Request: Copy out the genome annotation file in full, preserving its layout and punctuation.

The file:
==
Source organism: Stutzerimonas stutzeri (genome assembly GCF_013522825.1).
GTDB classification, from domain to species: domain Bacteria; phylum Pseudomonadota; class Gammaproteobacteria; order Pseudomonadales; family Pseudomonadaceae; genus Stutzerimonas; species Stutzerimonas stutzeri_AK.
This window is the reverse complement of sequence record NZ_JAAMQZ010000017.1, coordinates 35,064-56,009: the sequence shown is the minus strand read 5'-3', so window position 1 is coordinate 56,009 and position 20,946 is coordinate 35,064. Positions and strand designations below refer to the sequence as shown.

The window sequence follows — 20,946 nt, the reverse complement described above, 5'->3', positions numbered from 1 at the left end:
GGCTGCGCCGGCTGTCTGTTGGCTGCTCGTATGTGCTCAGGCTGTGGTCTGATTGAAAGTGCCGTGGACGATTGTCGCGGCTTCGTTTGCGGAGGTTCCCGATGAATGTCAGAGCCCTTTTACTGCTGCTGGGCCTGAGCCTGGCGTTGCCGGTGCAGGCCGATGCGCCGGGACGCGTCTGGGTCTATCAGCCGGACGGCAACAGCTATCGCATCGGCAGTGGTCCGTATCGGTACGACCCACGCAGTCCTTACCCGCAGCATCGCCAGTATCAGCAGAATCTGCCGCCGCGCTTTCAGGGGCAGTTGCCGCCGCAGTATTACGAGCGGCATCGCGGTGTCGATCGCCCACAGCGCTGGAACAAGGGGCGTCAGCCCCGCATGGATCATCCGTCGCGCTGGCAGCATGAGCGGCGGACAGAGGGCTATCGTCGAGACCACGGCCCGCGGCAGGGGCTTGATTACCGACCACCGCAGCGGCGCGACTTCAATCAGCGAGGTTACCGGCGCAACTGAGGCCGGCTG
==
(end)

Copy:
Source organism: Stutzerimonas stutzeri (genome assembly GCF_013522825.1).
GTDB classification, from domain to species: domain Bacteria; phylum Pseudomonadota; class Gammaproteobacteria; order Pseudomonadales; family Pseudomonadaceae; genus Stutzerimonas; species Stutzerimonas stutzeri_AK.
This window is the reverse complement of sequence record NZ_JAAMQZ010000017.1, coordinates 35,064-56,009: the sequence shown is the minus strand read 5'-3', so window position 1 is coordinate 56,009 and position 20,946 is coordinate 35,064. Positions and strand designations below refer to the sequence as shown.

The window sequence follows — 20,946 nt, the reverse complement described above, 5'->3', positions numbered from 1 at the left end:
GGCTGCGCCGGCTGTCTGTTGGCTGCTCGTATGTGCTCAGGCTGTGGTCTGATTGAAAGTGCCGTGGACGATTGTCGCGGCTTCGTTTGCGGAGGTTCCCGATGAATGTCAGAGCCCTTTTACTGCTGCTGGGCCTGAGCCTGGCGTTGCCGGTGCAGGCCGATGCGCCGGGACGCGTCTGGGTCTATCAGCCGGACGGCAACAGCTATCGCATCGGCAGTGGTCCGTATCGGTACGACCCACGCAGTCCTTACCCGCAGCATCGCCAGTATCAGCAGAATCTGCCGCCGCGCTTTCAGGGGCAGTTGCCGCCGCAGTATTACGAGCGGCATCGCGGTGTCGATCGCCCACAGCGCTGGAACAAGGGGCGTCAGCCCCGCATGGATCATCCGTCGCGCTGGCAGCATGAGCGGCGGACAGAGGGCTATCGTCGAGACCACGGCCCGCGGCAGGGGCTTGATTACCGACCACCGCAGCGGCGCGACTTCAATCAGCGAGGTTACCGGCGCAACTGAGGCCGGCTG